Wednesday

Dec. 27, 2006

Careless World

by Louise Katz

WEDNESDAY, 27 DECEMBER, 2006
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Poem: "Careless World" by Louise Katz, from Isobar. © Chapiteau Press. Reprinted with permission. (buy now)

Careless World

This is a careless world without your voice.
Courtesy is gone; nobody tips their hats.
There is no one to name the shrubs and birds,
To suggest a heavier coat.
You watched while I stood by the window
Saying goodbye to Sixth Avenue.
The pavement was always being torn away.
Watching the hammers
I kissed the glass four times;
Once for you and mother
And Richard and me.
You knew that four was a special number,
My number for watching things end.
You, at the door, made the room mine.
In five months I have lost your voice.
Its tone, a clearing throat;
Trailing off, "be a good girl."


Literary and Historical Notes:

It's the birthday of the man credited for proving that disease is caused by germs: Louis Pasteur born in Dole, France (1822). He was a scientist who specialized in the properties of acids when, one day, a local distillery owner asked him to figure out why the fermentation of beet sugar into alcohol sometimes failed. At the time, people knew about the existence of microbes, but most scientists thought they were insignificant oddities. By studying the process of fermentation under a microscope, Pasteur discovered that the process is a result of microbes digesting their food. And he found that fermentation failed when another type of microorganism interfered with the process.

Pasteur became one of the first scientists to grow cultures of bacteria and study their effects on nature. He began to theorize that microbes might be responsible for all kinds of things, from spoiled wine and milk to the decomposition of dead animals. He showed that milk and wine could be preserved for longer periods simply by heating them just enough to kill off the microbes. The process became known as pasteurization, and it revolutionized the food industry. He went on to develop the first vaccines for anthrax, cholera, and rabies. He is now regarded as the father of bacteriology. It's because of him that our mothers started teaching us to wash our hands before dinner.

Louis Pasteur said, "Science knows no country, because knowledge belongs to humanity, and is the torch which illuminates the world."


It's the birthday of author Louis Bromfield, born in Mansfield, Ohio (1896). He served in World War I, and then took his family on a vacation to France, and wound up staying there for 13 years. He became part of the expatriate society in Paris, and some of his best friends were Edith Wharton and Gertrude Stein.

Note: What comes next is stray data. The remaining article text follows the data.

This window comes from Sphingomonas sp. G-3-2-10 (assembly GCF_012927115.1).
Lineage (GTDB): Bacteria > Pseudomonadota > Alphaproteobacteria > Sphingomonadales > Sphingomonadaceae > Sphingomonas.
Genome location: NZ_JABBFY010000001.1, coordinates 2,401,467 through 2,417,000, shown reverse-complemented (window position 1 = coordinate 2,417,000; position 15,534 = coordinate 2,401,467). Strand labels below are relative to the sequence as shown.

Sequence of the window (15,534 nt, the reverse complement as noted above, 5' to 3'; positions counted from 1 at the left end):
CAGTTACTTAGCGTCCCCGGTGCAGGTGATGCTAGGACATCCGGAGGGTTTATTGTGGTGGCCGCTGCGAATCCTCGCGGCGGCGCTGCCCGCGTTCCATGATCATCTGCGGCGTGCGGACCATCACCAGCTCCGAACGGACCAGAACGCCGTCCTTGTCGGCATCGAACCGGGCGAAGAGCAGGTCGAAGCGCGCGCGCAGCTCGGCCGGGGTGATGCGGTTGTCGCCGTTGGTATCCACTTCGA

And it was while he was living away from America that he wrote his novel The Farm (1933), which many consider his masterpiece, about a boy growing up on a farm that his family has owned for generations, which slowly becomes corrupted by greed and industrialization.

Bromfield finally returned to his home state of Ohio in 1938, and he decided to buy three rundown farms whose soil had been exhausted by bad farming practices. He instituted new scientific, sustainable farming techniques and restored the fertility of the land, reforested the surrounding area, and produced healthy livestock and wildlife. He continued to write novels and screenplays for the rest of his life, but he devoted most of his energy to writing books of nonfiction about his farm as a kind of agricultural laboratory, including Pleasant Valley (1945) and Malabar Farm (1948).


It was on this day in 1831 that Charles Darwin set sail from England on the HMS Beagle, beginning the journey that would take him to the Galapagos Islands and inspire his theory of evolution.


It's the birthday of novelist and playwright Zona Gale, (books by this author) born in Portage, Wisconsin (1874). She wrote more than 30 novels, plays, and collections in her lifetime, but she is probably best known for the novel-turned-play Miss Lulu Bett, which won the Pulitzer Prize for drama in 1921.


It's the birthday of novelist and essayist Wilfrid Sheed, (books by this author) born in London, England (1930). He traveled back and forth between England and the United States as he was growing up, and it made him feel like a foreigner wherever he was. He went to Oxford for college and wrote his first novel about it, called A Middle Class Education (1961). He has written several satirical novels about the business of journalism, including The Hack (1963) about a miserable man who writes uplifting poems and stories for a Catholic magazine. Most recently, he has written several memoirs, including My Life as a Fan (1993), about his love of baseball, and In Love with Daylight: A Memoir of Recovery (1995).


Be well, do good work, and keep in touch.®

 









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